Internet-based interventions can facilitate an anonymous environment for the management of eating disorders and there is a need for online assessment tools to be readily available. The present study aimed to validate an online version of the Eating Disorder Examination Questionnaire (EDE-Q) and to compare the goodness-of-fit of five models of EDE-Q data, using a sample of university students in Hong Kong.Methods:
The EDE-Q data were collected online from 310 Hong Kong university students. Confirmatory factor analysis was used to compare the validity of the original four-factor EDE-Q with that of the three-factor, two-factor, one-factor and brief one-factor models. The superior model was further examined for scale reliability, convergent validity and construct validity using contrast-group comparisons.Results:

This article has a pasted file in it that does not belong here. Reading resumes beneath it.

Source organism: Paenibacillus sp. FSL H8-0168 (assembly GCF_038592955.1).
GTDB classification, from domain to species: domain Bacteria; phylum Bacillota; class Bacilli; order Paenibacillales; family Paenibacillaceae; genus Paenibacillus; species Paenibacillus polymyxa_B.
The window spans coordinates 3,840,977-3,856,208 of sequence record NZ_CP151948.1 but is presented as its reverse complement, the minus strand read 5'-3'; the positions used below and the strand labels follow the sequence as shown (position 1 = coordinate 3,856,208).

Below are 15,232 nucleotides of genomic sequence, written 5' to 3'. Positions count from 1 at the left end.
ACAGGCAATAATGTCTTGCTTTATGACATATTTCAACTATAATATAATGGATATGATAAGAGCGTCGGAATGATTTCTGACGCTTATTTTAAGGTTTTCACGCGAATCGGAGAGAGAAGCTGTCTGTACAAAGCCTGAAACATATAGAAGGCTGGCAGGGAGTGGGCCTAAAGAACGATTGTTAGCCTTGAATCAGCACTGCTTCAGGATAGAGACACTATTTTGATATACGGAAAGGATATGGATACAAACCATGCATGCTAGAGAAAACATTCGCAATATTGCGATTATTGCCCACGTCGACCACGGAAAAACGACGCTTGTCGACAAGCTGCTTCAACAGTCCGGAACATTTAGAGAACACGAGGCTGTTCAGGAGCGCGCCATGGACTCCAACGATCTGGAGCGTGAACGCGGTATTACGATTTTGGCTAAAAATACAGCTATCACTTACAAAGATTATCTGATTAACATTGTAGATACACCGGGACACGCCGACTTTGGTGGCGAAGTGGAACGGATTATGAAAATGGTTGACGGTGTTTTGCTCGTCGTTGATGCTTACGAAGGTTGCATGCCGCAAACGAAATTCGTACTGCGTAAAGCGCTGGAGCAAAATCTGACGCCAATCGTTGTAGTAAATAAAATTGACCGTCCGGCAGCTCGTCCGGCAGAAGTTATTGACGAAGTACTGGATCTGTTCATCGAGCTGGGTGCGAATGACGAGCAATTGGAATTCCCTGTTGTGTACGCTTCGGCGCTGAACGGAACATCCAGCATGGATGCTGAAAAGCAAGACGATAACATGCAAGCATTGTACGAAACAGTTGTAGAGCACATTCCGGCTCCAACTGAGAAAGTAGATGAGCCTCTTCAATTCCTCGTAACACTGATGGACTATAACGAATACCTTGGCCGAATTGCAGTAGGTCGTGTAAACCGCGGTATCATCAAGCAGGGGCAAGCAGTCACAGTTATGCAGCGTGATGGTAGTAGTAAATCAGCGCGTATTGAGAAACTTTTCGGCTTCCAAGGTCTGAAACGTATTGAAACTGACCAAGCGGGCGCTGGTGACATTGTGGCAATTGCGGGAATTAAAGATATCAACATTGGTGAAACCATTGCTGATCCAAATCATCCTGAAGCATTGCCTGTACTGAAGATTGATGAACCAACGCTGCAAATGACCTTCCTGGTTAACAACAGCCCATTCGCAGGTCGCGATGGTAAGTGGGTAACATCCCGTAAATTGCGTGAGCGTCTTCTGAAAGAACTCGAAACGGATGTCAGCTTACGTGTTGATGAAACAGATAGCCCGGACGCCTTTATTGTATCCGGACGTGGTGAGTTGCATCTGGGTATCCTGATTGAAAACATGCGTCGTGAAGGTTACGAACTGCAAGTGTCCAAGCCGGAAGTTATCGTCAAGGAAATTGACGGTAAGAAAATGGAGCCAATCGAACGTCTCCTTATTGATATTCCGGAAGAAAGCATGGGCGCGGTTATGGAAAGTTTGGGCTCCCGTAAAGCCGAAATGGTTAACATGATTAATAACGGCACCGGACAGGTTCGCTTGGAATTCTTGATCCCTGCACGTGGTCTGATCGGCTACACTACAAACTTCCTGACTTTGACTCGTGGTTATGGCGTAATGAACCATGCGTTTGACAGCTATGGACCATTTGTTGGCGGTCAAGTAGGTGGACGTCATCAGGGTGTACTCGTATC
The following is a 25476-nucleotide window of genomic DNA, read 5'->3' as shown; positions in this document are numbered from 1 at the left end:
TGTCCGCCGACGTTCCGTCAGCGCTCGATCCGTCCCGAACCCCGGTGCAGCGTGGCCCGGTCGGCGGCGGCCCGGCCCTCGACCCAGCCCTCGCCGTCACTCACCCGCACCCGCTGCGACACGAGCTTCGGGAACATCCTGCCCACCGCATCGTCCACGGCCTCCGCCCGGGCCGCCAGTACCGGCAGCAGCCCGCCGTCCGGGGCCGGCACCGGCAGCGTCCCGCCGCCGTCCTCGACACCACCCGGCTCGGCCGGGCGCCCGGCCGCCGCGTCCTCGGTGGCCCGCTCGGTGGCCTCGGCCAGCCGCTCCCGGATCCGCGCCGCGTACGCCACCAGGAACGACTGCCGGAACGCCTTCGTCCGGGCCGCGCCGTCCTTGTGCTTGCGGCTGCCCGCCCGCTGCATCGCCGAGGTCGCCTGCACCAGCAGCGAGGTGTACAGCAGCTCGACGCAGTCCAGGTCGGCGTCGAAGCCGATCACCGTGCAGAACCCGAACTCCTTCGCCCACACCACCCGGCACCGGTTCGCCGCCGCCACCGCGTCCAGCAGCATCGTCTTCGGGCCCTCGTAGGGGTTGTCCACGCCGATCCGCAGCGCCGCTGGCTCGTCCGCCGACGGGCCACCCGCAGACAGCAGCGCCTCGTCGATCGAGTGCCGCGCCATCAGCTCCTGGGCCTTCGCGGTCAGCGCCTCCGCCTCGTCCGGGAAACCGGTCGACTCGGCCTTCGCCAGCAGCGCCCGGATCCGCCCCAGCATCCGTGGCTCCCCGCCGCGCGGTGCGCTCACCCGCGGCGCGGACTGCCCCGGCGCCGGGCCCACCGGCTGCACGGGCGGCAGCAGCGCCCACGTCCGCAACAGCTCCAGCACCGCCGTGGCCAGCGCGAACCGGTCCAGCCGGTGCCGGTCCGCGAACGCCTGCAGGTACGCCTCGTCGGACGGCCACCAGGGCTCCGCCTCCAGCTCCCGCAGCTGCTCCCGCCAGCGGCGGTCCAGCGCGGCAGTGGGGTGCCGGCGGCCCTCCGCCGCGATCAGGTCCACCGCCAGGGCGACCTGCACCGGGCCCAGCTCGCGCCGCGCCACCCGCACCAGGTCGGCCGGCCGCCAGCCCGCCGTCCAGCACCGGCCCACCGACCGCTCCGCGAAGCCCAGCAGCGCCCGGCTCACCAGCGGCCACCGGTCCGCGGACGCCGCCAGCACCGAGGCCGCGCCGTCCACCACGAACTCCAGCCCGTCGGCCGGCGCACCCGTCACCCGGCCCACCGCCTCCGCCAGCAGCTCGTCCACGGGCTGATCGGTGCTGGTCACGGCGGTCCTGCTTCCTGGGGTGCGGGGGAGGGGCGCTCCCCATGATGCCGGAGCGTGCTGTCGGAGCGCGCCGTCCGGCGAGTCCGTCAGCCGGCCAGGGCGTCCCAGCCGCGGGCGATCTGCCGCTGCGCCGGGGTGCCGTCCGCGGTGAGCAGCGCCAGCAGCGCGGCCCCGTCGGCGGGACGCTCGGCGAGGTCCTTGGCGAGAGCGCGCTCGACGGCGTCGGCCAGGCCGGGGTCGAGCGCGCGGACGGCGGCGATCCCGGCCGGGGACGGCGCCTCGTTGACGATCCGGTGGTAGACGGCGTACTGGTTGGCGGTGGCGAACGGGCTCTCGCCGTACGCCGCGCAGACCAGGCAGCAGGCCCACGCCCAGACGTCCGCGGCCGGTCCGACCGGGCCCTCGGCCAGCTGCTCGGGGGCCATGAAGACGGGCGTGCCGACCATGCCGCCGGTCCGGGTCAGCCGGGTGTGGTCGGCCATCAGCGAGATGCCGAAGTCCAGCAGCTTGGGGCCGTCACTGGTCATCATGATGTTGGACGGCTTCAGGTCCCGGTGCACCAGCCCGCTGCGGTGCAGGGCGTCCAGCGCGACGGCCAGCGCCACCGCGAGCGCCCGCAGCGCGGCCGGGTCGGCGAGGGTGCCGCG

The brief one-factor model consisting of eight Weight and Shape Concern items was the only model to provide an acceptable fit to the data. Estimations of internal consistency and scale validity were conducted using contrast-group comparisons and convergent validity, with satisfactory results.Conclusions:
The brief one-factor model was the only one among the alternate models that provided good fit to the data. The brief model is promising for use in research and has good practical application because the model was satisfactorily tested in terms of internal consistency, ability to discriminate between genders, and good association with other measures of similar constructs. By validating an online version of the EDE-Q using a university sample with a cultural background different from Western culture, the present study complements findings from previous research on the EDE-Q.